<module="photo" id="1219" maxwidth="250" maxheight="250">
Pyrite is one of the most common sulphide minerals found in the earth crust. The chemical formula is FeS2. It contains 47% Fe (iron) and 53% S (sulfur). Very often, it contains small amounts of Co, Ni, As and Sb, and sometimes Au, Aq and Cu. The color is brass-yellow with metallic luster. Pyrite has hardness of 6.5 on the Mohs scale and density of 5.0 to 5.2 grams per cubic cm. It builds crystals with different forms in cubic crystal habit. Most often this mineral occurs in dense masses and granular deposits. Its color earned it the nickname fool's gold because of its superficial resemblance to gold. It differs from the real gold in its greater stiffness and low density. The knife edge is unable to leave scratches on the surface of the pyrite. This is the only sulfide, which can scratch glass. The name of the mineral comes from the Greek word "pyros" meaning "fire" because the impact between pyrite and a steel object can create sparks, but for that to happen the mineral must be dry. Already in the Stone Age pyrite was used to create fire. It is believed that pyrite acted as the first match in human history. Pyrite is the main raw material for the production of sulfuric acid. By-products separated during the pyrite processing are most often gold, cobalt and others. Pyrite occurs in all sulphide deposits. The biggest pyrite deposits have been discovered in Rio Tinto and Spain. In Bulgaria pyrite can be found in almost all polymetallic deposits in the Rhodope Mountains and Burgas Region.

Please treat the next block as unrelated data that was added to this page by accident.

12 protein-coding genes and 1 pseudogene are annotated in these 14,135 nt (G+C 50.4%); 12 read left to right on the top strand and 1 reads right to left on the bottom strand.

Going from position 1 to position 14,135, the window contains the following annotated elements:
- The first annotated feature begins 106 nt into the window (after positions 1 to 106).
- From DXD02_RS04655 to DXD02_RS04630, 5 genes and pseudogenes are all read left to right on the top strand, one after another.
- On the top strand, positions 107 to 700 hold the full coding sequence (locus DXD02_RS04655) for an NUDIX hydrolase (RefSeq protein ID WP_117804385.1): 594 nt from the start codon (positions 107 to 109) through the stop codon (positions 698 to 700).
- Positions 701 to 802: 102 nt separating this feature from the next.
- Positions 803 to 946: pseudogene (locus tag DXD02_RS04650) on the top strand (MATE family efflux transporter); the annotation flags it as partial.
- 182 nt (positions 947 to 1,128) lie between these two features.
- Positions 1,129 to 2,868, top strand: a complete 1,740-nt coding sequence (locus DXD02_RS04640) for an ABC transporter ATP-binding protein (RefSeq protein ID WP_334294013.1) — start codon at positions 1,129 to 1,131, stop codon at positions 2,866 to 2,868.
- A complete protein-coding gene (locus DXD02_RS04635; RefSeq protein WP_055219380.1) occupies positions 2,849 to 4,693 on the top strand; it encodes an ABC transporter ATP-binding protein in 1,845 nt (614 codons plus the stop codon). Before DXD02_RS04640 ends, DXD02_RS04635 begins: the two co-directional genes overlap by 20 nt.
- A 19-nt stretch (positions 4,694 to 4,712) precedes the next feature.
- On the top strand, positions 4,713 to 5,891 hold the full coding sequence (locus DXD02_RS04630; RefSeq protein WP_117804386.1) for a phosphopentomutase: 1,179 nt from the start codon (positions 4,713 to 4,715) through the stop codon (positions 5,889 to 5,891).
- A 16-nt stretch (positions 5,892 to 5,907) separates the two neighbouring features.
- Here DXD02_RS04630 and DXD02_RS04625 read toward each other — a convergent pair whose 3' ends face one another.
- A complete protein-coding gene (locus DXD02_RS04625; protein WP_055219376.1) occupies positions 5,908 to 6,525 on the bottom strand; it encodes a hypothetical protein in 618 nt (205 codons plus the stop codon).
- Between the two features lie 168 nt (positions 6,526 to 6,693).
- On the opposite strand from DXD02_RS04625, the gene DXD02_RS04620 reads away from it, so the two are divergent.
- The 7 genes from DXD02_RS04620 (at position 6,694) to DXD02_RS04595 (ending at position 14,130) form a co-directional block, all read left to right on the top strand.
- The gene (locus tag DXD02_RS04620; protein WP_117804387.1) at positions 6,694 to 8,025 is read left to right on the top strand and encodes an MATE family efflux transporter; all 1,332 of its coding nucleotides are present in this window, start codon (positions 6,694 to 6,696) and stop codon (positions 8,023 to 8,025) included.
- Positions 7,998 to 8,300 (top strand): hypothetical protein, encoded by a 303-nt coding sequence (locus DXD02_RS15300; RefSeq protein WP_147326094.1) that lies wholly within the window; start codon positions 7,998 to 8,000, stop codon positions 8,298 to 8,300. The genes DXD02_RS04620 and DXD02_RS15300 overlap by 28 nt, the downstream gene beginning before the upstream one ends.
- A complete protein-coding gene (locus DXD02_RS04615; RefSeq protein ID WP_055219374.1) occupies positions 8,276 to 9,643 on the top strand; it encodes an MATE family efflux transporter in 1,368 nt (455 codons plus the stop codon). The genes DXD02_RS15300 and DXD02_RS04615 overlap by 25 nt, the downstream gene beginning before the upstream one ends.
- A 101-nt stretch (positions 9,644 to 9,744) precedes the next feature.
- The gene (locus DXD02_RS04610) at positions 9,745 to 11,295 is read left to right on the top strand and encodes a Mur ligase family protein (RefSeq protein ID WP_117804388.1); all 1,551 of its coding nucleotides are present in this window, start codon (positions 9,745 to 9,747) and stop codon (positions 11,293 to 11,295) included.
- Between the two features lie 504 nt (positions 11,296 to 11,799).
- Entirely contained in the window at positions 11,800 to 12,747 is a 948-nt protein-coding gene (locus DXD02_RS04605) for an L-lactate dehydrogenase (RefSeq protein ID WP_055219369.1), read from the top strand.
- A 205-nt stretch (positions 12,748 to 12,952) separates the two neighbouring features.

The French call Pyrite "stone of health" because of its beneficial impact on the work of all organs in the body. As a talisman and amulet pyrite can be used by people with pure and open heart. It helps to harmonize personal and collegial relationship. Strengthens the will and provokes positive thinking and a cheerful attitude towards life. Calms anxiety and raises self-esteem. A piece of pyrite placed on the desk or work place stimulates mental activity, inspires new ideas and protects from negative energy.

Petya Iordanova, Department Nature, Regional Museum Burgas